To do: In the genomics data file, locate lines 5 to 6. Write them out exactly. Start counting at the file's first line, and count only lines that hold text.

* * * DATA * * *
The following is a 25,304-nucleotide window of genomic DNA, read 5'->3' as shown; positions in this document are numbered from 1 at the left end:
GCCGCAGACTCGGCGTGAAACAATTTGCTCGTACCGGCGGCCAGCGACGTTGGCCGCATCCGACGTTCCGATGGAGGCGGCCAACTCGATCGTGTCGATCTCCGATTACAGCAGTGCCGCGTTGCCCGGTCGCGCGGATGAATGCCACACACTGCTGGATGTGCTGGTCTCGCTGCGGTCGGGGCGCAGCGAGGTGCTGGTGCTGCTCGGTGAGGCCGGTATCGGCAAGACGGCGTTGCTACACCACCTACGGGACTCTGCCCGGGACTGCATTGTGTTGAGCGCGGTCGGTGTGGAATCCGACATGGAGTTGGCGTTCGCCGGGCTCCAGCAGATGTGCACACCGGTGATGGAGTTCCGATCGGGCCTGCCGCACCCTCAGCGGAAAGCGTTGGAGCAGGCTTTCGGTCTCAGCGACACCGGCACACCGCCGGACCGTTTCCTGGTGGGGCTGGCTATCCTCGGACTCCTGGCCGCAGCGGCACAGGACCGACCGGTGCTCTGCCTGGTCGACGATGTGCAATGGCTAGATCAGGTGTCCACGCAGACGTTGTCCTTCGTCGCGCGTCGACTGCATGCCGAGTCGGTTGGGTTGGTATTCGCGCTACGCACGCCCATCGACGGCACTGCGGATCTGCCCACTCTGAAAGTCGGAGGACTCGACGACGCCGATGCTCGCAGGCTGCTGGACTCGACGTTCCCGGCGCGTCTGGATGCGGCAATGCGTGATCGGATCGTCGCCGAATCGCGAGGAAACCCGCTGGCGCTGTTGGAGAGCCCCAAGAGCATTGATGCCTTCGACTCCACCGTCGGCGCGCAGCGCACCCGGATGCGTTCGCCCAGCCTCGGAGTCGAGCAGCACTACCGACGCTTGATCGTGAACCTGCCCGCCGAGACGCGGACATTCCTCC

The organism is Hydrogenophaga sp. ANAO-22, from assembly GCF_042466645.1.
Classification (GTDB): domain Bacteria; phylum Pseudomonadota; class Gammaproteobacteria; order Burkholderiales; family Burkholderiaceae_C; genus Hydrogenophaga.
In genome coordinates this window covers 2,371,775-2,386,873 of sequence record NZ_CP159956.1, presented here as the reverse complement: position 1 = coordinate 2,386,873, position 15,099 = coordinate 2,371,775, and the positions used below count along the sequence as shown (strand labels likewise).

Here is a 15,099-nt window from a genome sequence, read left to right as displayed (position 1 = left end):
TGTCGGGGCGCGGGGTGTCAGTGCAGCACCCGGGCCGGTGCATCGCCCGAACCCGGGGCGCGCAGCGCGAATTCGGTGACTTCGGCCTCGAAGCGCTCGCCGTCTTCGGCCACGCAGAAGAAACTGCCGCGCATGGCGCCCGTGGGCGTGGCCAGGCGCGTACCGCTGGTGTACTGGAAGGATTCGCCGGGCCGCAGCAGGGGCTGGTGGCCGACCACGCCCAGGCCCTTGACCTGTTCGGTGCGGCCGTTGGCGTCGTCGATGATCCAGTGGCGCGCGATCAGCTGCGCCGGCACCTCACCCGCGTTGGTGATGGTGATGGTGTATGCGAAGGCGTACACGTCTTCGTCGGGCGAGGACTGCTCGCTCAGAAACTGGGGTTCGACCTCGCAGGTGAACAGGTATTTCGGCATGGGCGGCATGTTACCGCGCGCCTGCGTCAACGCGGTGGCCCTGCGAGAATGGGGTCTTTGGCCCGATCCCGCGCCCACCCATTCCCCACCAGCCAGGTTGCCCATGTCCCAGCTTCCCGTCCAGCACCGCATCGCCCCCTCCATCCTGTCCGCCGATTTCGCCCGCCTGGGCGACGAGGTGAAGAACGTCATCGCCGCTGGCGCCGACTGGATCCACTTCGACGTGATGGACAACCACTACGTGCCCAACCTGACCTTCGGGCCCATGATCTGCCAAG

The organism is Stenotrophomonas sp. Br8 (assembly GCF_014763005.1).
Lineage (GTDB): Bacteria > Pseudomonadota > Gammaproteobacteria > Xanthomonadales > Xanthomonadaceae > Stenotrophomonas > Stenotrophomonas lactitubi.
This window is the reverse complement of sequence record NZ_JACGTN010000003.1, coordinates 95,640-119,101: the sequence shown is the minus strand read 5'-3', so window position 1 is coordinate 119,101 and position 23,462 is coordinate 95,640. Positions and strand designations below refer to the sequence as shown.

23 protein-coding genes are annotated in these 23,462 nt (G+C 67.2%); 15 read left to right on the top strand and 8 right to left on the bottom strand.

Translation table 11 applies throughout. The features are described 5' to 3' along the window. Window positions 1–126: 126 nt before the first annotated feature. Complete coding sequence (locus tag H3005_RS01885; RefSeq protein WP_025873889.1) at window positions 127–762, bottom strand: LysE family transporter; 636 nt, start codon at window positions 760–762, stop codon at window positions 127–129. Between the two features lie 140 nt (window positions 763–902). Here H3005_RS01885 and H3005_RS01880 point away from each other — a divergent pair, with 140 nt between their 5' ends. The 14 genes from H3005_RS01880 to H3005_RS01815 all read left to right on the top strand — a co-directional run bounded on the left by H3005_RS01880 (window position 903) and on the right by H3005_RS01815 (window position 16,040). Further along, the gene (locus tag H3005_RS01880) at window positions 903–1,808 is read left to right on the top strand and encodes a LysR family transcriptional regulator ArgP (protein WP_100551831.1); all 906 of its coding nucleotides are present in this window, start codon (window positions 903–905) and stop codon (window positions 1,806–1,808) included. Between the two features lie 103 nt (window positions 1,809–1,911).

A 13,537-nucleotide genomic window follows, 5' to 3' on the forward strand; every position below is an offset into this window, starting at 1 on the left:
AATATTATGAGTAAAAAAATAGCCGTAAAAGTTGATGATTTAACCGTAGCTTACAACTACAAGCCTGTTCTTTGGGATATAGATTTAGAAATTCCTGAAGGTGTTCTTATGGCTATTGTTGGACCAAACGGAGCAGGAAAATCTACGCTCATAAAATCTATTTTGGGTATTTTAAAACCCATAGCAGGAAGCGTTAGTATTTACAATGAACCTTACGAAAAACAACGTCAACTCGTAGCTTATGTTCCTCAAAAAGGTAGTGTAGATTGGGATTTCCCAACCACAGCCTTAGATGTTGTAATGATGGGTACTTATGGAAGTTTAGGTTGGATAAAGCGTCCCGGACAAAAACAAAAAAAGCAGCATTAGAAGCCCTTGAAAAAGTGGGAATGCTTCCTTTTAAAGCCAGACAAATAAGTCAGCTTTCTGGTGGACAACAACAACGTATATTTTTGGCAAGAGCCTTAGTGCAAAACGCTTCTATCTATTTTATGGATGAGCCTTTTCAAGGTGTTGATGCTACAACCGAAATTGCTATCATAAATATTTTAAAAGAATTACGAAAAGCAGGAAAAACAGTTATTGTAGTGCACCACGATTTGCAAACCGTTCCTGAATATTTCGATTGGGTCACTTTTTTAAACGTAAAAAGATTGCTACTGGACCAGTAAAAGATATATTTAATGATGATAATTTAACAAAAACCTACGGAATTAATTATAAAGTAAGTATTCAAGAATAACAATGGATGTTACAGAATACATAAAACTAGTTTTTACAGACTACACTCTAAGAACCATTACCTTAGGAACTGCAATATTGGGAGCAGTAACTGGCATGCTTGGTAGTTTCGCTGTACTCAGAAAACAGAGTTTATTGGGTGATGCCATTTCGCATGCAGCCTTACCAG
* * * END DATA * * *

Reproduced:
In genome coordinates this window covers 2,371,775-2,386,873 of sequence record NZ_CP159956.1, presented here as the reverse complement: position 1 = coordinate 2,386,873, position 15,099 = coordinate 2,371,775, and the positions used below count along the sequence as shown (strand labels likewise).

Here is a 15,099-nt window from a genome sequence, read left to right as displayed (position 1 = left end):